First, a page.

The plot moves along methodically, as all good noir mysteries should. There are no explosions or outer-space battles; it's not that kind of sci-fi flick. It's sort of like Ridley Scott's "Alien" of several years before, which was really a haunted house story masquerading as science fiction. Well, "Blade Runner" is "The Big Sleep" or "The Maltese Falcon" under the guise of sci-fi. Deckard is a typical hard-boiled gumshoe in the Philip Marlowe/Sam Spade tradition, world-weary and living alone. Naturally, he's got to have a beautiful girl around, and she enters in the person of Rachael (Sean Young), a beautiful Replicant who doesn't know she is one until Deckard reveals it to her early on. It's a poignant moment. And we have to have the usual assortment of colorful, and shady, characters, too, like Bryant (M. Emmet Walsh), Gaff (Edward James Olmos), Hannibal (James Hong), Taffey (Hy Pyke), and others.

But the plot and characters are not what are really important. The movie is, if nothing else, a triumph of set design. It's got dazzling production shots, fascinating scenery, 1940s' style costumes and hairdos, distinct camera angles, imaginative lighting that places everything in shadows, and atmosphere galore. Then it's set in a world that seems perpetually night, an idea that the film "Dark City" would run with some years later. Additionally, it's fun to see that Scott filmed a few parts of his movie in familiar L.A. locations: Frank Lloyd Wright's Ennis-Brown House, also used famously in "House on Haunted Hill" (1959); Union Station; the 2nd Street tunnel; the Bradbury Building; etc. Stylistically, "Blade Runner" is the "Citizen Kane" of sci-fi movies.

Moreover, it's science fiction with thought. Tyrell gives the Replicants memories so they don't know they're not human. Which makes Deckard wonder if he is really human, either. And that, in turn, asks us to think about ourselves, what makes anyone "human," where we come from, where we're going, and what it means to be alive. With the exception of Kubrick's "2001," few sci-fi films pose such significant questions.

"All those moments we lost, like tears in the rain. Time to die." --Rutger Hauer, "Blade Runner"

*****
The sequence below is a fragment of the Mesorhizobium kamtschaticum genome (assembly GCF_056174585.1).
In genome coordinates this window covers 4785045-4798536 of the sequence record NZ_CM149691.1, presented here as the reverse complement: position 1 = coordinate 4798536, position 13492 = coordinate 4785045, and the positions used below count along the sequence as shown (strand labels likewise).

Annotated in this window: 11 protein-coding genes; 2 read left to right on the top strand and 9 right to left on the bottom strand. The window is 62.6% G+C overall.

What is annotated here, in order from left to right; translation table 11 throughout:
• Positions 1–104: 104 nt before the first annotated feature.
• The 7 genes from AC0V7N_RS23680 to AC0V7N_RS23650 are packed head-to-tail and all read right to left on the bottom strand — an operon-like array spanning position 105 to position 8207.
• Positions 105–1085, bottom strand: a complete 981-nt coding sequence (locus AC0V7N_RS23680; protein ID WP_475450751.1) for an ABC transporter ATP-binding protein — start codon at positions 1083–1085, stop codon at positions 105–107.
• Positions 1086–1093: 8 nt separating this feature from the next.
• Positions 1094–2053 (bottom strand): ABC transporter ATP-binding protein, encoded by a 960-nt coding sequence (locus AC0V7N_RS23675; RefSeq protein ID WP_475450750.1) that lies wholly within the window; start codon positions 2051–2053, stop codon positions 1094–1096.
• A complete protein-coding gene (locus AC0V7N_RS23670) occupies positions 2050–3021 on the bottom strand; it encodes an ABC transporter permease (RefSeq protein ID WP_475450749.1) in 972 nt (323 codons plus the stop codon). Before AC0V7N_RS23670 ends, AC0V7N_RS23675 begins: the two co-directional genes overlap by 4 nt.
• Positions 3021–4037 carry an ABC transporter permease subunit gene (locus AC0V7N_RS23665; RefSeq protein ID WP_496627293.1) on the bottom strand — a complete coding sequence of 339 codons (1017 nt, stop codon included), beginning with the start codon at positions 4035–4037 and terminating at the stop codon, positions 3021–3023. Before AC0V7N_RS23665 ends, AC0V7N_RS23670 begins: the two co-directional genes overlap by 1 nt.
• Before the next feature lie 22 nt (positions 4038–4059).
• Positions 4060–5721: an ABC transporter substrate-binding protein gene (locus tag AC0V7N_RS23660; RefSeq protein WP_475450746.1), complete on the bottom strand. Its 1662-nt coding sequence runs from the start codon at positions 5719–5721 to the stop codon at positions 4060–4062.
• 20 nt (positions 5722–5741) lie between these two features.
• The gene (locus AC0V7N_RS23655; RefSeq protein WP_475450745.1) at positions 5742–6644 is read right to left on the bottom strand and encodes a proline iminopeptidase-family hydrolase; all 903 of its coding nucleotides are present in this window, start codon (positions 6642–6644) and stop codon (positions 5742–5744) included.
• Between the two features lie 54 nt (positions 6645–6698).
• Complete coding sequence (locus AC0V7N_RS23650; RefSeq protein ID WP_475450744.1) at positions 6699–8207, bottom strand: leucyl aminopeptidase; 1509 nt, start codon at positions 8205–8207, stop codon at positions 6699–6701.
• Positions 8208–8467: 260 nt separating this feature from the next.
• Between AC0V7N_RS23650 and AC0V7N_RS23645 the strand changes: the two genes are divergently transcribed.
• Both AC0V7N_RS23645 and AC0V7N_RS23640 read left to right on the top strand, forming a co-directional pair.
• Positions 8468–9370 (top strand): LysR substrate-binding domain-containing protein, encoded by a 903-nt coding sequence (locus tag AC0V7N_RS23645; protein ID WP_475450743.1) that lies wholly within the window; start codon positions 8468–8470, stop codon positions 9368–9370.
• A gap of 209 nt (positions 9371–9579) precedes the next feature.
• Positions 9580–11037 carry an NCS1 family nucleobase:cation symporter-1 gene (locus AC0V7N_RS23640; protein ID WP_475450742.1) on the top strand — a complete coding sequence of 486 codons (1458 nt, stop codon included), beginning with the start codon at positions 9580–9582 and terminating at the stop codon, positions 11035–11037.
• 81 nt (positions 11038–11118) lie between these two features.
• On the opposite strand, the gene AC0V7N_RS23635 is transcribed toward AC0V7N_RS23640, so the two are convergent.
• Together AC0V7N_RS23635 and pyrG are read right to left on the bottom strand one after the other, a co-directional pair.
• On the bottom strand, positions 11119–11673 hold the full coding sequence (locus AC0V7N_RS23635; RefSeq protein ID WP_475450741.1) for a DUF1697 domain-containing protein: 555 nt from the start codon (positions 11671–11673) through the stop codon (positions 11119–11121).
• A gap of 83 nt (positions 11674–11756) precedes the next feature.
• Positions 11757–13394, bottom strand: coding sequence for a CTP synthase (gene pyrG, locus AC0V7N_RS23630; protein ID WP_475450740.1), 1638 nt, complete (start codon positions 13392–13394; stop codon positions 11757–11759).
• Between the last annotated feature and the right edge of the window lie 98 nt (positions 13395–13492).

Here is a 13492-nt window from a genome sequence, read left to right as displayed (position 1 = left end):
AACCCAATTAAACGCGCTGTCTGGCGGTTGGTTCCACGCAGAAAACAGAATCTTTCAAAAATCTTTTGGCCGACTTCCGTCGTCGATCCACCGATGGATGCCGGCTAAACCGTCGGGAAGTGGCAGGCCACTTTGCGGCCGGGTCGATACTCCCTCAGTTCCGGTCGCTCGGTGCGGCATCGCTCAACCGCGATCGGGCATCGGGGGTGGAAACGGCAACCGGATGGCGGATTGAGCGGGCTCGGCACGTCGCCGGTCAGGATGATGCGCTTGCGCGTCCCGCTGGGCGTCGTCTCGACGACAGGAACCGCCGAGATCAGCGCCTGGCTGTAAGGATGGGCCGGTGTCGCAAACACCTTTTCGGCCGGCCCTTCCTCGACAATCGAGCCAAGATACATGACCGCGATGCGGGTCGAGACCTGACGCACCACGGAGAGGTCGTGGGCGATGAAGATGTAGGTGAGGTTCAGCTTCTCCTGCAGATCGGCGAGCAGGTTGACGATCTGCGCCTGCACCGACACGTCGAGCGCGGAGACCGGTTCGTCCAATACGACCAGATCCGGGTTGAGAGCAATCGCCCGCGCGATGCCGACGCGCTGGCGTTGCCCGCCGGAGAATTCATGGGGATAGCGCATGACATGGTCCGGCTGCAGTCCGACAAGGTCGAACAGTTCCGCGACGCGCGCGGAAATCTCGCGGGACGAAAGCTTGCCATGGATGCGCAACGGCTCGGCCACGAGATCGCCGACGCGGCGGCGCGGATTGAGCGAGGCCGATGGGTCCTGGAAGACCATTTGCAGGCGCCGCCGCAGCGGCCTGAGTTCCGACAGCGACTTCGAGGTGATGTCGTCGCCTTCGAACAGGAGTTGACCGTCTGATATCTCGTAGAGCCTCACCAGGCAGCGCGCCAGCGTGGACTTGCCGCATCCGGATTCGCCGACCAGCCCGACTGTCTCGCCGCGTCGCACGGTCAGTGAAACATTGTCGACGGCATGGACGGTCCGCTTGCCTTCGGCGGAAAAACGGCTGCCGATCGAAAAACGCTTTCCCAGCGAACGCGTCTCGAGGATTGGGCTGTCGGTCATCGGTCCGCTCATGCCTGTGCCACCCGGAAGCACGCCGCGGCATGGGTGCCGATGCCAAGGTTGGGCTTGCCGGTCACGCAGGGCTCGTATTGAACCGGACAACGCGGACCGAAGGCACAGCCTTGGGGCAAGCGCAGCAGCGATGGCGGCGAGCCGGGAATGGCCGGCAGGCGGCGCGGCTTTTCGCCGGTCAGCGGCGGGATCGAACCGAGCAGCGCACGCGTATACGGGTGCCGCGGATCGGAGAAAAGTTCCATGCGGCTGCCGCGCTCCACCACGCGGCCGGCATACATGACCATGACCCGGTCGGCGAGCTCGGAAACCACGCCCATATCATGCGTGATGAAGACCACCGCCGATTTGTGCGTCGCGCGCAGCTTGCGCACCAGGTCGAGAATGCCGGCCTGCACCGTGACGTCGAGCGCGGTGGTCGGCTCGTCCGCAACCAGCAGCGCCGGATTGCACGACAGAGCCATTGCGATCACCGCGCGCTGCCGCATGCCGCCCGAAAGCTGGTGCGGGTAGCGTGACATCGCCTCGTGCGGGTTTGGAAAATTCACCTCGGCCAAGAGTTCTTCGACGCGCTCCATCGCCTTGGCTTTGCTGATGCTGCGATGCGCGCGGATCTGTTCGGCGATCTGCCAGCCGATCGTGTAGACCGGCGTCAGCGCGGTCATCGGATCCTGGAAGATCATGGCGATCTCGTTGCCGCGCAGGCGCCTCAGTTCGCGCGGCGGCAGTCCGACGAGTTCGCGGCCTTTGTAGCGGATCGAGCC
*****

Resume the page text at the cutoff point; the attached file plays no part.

WB reworked, restored, and remastered everything about this new "Final Cut" edition. Director Scott says this is his "preferred version" of the film, with tweaks and enhancements. The result looks as good as it probably could possibly look, which is to say pretty good. Fans will undoubtedly go the extra step and say it looks fabulous. I still see minor imperfections in the original print, a bit of softness in a few shots, some light grain, and some intentional glares and prismatic coloration. That's OK; it's expected. What's most important is that the 1080 resolution, VC-1 encoded video captures all the beauty of the 2.40:1 ratio picture in vivid detail and mostly terrific definition, something that is all the more remarkable given the movie's dark tone throughout. Fortunately, the strength of the black levels helps improve the clarity of the image as well as bring out the depth and richness of the colors. WB may have waited quite a long time finally to issue this movie in a condition that does it justice, but the wait was worth it.

The "Final Cut" comes with both Dolby TrueHD 5.1 and Dolby Digital Plus 5.1. The other versions of the movie come only in DD+. Warner Bros. audio engineers went back to original sources and came up with a brand-new five-channel soundtrack, plus subwoofer effects. The bass definitely thunders from the opening credits, and the dynamic range is extended. There is, understandably, not a whole lot of information in the rear channels; regardless, the front-channel stereo spread is quite wide. We do hear some things, like rain, in the surrounds, and Batty's howls are nicely amplified as they echo in the rears; but mostly what we hear is a pleasant ambient bloom from the musical score. My only minor concern is that even in TrueHD there seems to be a slight midrange edge to the sound, exacerbated further in DD+. Still, it's minor.

Disc one contains the all-new "Final Cut" of the movie, as I say, restored and remastered with added and extended scenes, new and cleaner special effects, and new 5.1 audio. It's in high definition, as are all of the "Blade Runner" films on these discs. Along with the movie, we get a brief, thirty-second introduction by Ridley Scott and three audio commentaries. The first commentary is by director Ridley Scott; the second is by executive producer and co-screenwriter Hampton Fancher and co-screenwriter David Peoples, producer Michael Deely, and production executive Katherine Haber; and the third is by visual futurist Syd Mead, production designer Lawrence G. Paull, art director David L. Snyder, and special photographic effects supervisors Douglas Trumbull, Richard Yuricich, and David Dryer. Of the three, I think I preferred the second one best for its continual insights, although all three are serious enough to satisfy the movie's fans.

In addition, there are thirty-six scene selections; an informational booklet and chapter list; English as the only spoken language; English, French, and Spanish subtitles; and English captions for the hearing impaired. Of course, this being a WB HD DVD, there are also pop-up menus, bookmarks, a zoom-and-pan feature, a guideline to elapsed time, and a special, five-disc HD case.